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When Disaster Strikes – Are You Ready?

20

Nov, 12

When Disaster Strikes – Are You Ready?

When I say ready, I don’t mean with extra water or a backup generators. I mean, as a solution provider, do you have a plan for supporting your customers when they are affected by a disaster?

In a recent guest blog on the VARguy website, sales and marketing specialist Kendra Lee reminded solution providers that helping your customers through disasters – be it a super storm such as Hurricane Sandy or a simple spring flood of their office – can take on a variety of shapes. Sometimes support is as simple as calling to ask what they need, even if IT systems were unaffected.  She writes, “Reaching out to [your customers] shows your solidarity and can genuinely make a difference to their current situation.” I agree.

When you look at your own processes, stop to think about what the standard operating procedure is when a disaster hits in a region where you have customers. Do you have a plan for who reaches out to them, what you can offer to do for them?

Consider this: Do you have more than one way to reach your customers? I could tell what areas of the East Coast were most badly damaged by Facebook updates from solution provider friends up and down the coast. Even without power, many folks found ways to charge their smart phones and stay in touch. Be certain the contact information you have for customers goes well beyond their office phone. Facebook, LinkedIn, text and cell phones become lifelines in emergencies.

Once you’ve considered how to get in touch, think through the many ways you may be able to help – with their business, to reach relatives or find family also impacted, etc. Maybe you simply have a standard policy of taking up a donation in your office to share with the affected area – nothing to do with tech, but appreciated nonetheless.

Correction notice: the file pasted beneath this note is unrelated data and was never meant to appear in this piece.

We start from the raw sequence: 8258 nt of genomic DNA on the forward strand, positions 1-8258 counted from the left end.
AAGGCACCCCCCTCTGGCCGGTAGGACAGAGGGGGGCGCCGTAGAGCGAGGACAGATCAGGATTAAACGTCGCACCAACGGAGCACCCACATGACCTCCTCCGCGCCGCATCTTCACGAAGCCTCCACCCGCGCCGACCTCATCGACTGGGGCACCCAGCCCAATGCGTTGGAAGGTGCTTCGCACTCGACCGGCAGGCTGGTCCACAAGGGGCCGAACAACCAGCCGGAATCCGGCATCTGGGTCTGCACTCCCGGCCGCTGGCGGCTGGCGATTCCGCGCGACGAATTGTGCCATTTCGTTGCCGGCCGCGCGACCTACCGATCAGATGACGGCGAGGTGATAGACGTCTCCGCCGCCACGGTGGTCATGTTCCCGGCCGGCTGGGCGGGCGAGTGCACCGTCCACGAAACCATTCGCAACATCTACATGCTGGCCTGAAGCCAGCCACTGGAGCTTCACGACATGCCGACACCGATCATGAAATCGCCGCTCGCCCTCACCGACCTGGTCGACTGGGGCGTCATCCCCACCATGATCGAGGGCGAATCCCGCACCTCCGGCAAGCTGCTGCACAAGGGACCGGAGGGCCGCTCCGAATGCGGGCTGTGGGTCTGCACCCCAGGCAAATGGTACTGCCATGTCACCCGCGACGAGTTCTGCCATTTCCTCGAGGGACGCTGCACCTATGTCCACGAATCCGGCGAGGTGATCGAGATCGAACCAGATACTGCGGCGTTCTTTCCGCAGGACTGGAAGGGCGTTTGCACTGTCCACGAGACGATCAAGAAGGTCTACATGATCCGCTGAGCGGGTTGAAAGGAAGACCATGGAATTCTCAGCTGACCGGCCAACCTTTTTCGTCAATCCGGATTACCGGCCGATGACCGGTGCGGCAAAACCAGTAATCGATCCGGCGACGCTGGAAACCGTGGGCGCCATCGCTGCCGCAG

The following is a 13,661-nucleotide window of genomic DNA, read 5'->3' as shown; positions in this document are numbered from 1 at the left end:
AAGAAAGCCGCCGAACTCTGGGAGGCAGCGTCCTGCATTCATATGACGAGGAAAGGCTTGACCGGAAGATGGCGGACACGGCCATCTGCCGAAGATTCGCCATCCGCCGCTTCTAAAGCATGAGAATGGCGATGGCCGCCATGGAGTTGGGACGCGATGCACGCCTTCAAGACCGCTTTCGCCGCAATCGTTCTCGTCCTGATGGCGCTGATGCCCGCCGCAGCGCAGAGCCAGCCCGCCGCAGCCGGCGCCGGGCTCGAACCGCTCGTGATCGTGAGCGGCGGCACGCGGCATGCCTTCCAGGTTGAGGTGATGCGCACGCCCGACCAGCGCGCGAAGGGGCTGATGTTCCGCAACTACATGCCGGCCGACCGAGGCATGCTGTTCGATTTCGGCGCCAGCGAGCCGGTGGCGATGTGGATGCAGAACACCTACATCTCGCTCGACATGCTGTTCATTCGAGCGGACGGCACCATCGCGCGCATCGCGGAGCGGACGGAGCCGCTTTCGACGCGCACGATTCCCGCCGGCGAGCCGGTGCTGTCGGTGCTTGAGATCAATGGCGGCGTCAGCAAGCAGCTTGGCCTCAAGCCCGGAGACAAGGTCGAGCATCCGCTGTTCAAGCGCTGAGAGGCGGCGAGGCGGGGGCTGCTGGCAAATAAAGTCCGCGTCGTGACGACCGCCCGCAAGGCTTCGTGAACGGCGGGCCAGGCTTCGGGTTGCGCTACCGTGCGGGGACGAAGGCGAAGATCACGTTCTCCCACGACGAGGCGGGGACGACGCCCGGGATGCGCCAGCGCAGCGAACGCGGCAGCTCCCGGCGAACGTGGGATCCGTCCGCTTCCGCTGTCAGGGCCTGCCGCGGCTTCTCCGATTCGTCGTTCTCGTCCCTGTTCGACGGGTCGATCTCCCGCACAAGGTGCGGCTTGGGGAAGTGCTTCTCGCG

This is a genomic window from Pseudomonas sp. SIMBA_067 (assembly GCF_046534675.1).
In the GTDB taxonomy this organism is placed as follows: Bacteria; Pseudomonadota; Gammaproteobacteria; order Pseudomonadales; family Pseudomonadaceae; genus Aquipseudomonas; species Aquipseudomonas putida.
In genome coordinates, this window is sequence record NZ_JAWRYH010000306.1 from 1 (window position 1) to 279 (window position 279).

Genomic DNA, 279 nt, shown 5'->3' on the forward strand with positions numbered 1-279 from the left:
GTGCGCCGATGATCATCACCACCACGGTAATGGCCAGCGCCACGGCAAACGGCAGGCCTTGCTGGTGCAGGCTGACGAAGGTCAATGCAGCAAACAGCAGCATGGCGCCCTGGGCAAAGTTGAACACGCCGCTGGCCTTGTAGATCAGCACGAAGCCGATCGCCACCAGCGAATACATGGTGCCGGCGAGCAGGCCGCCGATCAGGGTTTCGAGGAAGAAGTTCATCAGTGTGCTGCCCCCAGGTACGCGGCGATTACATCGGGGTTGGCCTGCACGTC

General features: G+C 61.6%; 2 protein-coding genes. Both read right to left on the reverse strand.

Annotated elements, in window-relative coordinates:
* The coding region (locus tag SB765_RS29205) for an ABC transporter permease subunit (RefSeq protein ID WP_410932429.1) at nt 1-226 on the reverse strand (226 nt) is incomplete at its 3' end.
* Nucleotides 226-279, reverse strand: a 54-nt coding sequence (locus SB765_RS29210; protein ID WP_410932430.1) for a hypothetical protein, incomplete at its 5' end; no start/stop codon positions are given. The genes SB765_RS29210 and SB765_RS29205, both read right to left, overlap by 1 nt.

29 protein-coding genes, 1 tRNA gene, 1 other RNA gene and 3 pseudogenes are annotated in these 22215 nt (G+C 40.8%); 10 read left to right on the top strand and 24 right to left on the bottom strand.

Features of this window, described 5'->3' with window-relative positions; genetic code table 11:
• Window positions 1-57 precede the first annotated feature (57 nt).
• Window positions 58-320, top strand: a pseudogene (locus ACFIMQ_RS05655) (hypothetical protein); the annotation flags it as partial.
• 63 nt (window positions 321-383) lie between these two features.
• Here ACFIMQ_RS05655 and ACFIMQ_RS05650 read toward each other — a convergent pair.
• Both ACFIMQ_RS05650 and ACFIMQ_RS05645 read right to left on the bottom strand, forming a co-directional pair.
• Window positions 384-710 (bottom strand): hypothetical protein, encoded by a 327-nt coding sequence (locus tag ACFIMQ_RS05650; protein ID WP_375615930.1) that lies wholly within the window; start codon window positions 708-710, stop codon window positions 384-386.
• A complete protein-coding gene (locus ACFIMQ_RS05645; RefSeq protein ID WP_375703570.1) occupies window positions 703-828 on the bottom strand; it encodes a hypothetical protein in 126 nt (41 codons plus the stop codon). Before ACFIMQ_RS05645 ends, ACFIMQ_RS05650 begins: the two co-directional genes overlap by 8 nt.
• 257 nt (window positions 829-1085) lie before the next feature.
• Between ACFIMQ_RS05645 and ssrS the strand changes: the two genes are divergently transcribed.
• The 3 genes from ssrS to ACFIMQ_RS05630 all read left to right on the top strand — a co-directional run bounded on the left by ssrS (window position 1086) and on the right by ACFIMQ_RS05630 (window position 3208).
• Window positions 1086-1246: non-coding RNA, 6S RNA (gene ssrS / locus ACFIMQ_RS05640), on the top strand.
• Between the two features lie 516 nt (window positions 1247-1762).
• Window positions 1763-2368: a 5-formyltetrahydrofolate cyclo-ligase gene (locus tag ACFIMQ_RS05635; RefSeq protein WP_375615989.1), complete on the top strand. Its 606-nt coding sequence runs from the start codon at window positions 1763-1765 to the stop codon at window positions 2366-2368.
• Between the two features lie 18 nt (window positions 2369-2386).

Also, once you reach a customer, remember it isn’t about you. Lee shares this advice: “Perhaps most importantly is to express concern on a personal level, checking in on their families and lending an ear to any stories they may have to share. Some customers may benefit simply from having someone to talk to about what they’ve experienced and where they’re headed. Any support you provide will mean a great deal to your customers.”

Ultimately, a disaster can help you convince a customer to consider a stronger business continuity plan, but you can’t do that unless you have your own process for dealing with a disaster. Sit down with your team and walk through what they would like to do and can do to support customers, and then, like any other strategy, put it in writing and ask for more feedback. I recommend running it by your customers – in particular if you have some who have been through a disaster. Ask what else you could have done. Then make sure your team – and your customers – know what the plan is if and when something bad happens. Sure you may get some extra business, but more importantly, you are prepared to be the trusted advisor – and a good business partner.

 

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